Finding strength in struggle

I am “99% sure this is just a fibroid adenoma; don’t worry.”That was what my general practitioner said as I left his office. He scheduled a mammogram and ultrasound, but he was not concerned because I was 32 years old.

Breast Cancer Awareness Month 2017I had the typical fibrocystic breasts, which most women my age have, but this felt like more than a cyst. I went to my mammogram, and 5 hours later, I came out with the words “whatever this is cannot stay in your body.” This was a Friday. I waited an entire weekend to hear back. This was the longest weekend of my life. Fast forward to Monday, after looking at my phone all day, it finally happened. The phone rang. At 2:31, on a Monday afternoon, my entire life changed. The nurse called and said, “your biopsy revealed you have breast cancer.” All I could muster up the courage to ask was “Are you sure?” I was 32 years old; this couldn’t happen to me? I had no idea how to tell my family and friends. It was the fear of the unknown that kept me up. Luckily, I did not have to wait long to meet with the surgeon for a consult. After information was given and all my questions were answered, we left. I was 32 years old, with stage 2B aggressive breast cancer. When I left the appointment, all I remember thinking was “I am going to lose my breasts and my hair.”

The weeks that followed were all a blur! When I wasn’t at doctors’ appointments, or researching ductal carcinoma, I was telling friends and family the news. I tried to prepare for a life changing surgery that I was about to undergo. Through every appointment, I just kept hearing “you’re too young for breast cancer.” But the truth is; no one is too young for cancer. None of us are invincible and I was finding that out. I had a great medical team, but there was no one nor anything that could prepare me for all I was about to experience. Luckily, I have amazing family, friends and colleagues. They were with me every step of the way. Then the big day was here; this was the day cancer was being removed from my body, along with my breasts. I said a prayer, put on my pink lipstick and changed into the hospital gown and back they took me.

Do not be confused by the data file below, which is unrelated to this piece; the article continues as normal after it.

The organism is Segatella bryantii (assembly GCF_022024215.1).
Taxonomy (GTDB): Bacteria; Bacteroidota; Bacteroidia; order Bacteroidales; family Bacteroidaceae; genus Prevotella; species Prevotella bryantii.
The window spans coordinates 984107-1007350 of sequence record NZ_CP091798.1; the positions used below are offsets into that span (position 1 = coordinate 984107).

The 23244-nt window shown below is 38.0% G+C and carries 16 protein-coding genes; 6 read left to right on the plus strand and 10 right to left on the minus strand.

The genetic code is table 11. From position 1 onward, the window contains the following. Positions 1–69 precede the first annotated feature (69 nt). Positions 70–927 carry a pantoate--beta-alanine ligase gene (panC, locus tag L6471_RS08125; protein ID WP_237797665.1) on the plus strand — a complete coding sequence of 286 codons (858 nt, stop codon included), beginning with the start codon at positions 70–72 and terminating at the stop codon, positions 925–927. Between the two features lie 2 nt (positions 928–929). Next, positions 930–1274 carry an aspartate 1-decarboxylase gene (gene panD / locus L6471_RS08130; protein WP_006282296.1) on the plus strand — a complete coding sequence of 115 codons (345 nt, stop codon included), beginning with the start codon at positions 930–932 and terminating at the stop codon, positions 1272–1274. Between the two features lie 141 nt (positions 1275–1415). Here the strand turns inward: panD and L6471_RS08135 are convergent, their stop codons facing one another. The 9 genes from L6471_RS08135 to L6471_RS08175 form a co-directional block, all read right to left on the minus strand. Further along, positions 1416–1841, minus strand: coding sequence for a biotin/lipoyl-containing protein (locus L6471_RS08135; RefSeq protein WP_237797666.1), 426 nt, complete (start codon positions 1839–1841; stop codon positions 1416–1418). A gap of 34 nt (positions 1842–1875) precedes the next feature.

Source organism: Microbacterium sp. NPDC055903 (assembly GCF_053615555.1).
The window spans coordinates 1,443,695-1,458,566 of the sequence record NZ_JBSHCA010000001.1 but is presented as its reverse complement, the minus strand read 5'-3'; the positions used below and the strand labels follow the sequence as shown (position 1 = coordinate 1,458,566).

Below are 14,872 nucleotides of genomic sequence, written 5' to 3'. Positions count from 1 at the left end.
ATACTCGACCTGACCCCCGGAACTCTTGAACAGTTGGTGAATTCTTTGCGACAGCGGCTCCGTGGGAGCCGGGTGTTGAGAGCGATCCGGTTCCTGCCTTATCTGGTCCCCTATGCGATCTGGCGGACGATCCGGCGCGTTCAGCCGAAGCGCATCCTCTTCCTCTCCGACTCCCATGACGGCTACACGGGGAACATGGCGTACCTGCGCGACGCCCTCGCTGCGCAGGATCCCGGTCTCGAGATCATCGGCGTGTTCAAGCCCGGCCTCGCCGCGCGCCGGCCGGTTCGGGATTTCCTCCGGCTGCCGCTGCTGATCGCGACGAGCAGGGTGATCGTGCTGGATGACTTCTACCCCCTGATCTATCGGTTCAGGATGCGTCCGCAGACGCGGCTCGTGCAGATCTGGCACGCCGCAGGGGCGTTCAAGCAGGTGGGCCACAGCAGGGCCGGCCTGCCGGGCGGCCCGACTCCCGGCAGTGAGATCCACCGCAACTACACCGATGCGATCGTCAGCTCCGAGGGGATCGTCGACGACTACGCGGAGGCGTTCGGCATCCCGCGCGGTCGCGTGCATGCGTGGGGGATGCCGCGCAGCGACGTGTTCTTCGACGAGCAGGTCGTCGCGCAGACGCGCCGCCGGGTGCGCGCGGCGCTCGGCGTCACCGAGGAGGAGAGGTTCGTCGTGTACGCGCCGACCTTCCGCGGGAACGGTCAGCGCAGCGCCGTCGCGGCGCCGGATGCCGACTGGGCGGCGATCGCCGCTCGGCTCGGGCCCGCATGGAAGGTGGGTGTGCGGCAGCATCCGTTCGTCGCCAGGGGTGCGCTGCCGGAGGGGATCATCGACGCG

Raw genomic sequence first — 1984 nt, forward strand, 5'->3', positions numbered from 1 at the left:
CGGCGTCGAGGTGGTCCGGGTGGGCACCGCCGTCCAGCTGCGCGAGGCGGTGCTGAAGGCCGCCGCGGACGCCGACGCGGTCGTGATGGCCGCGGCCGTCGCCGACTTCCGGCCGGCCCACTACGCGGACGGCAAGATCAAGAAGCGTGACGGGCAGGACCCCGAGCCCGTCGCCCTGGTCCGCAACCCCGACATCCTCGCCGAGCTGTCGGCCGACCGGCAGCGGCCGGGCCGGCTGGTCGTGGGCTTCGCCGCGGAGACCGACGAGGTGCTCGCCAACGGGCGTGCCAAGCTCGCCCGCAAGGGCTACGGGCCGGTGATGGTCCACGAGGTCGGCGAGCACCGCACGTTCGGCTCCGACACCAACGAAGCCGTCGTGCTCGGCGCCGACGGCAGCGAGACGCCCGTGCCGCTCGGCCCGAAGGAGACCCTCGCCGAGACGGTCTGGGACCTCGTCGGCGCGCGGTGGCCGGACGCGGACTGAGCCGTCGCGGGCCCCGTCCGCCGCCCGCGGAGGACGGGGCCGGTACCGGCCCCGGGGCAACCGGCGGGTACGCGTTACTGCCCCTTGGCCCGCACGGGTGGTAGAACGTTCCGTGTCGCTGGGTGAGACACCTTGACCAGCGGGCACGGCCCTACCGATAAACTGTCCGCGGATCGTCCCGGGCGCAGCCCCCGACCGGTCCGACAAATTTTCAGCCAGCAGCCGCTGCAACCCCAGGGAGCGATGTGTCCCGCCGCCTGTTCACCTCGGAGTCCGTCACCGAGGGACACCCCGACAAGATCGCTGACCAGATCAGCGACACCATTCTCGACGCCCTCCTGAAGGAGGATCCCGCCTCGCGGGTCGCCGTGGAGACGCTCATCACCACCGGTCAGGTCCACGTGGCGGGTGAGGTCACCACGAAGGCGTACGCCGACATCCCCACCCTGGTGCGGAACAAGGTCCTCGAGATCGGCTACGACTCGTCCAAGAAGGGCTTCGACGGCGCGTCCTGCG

It will be a year this October since I was diagnosed, but I remember it like it was yesterday. One mastectomy, one ER visit, one follow up surgery and 16 rounds of chemotherapy later, and here I am. I am still standing. Cancer did not break me. I have one more surgery this October, and I will be finished with the reconstruction process. I thank God for giving me the strength to make it through. We fought cancer, together, my family and I, and we won. This has been the hardest year of my life, but I have learned a lot. I have learned that I am much stronger than I ever imagined I could be, and more loved than I ever knew. Thanks to my amazing family, friends, co-workers and God, I made it through some dark days. I had always heard that God works in mysterious ways, and I am living that.

I am living proof that cancer knows no age. And I am still living because of early detection, and a great medical team. I urge all women, of all shapes, sizes and ages to check your breasts. Thanks to the awesome women working at Komen, I have met many amazing and beautiful women who have experienced what I have. I knew I was not alone. Any women out there going through this, please know you are not alone in this fight. There are “pink warriors” all over. We are here to help, and we will get through this together. I read a quote that stuck in my head throughout my journey. “Breast cancer has invaded my body, but it need not invade my spirit. There may be scars on my chest, but not on my heart.”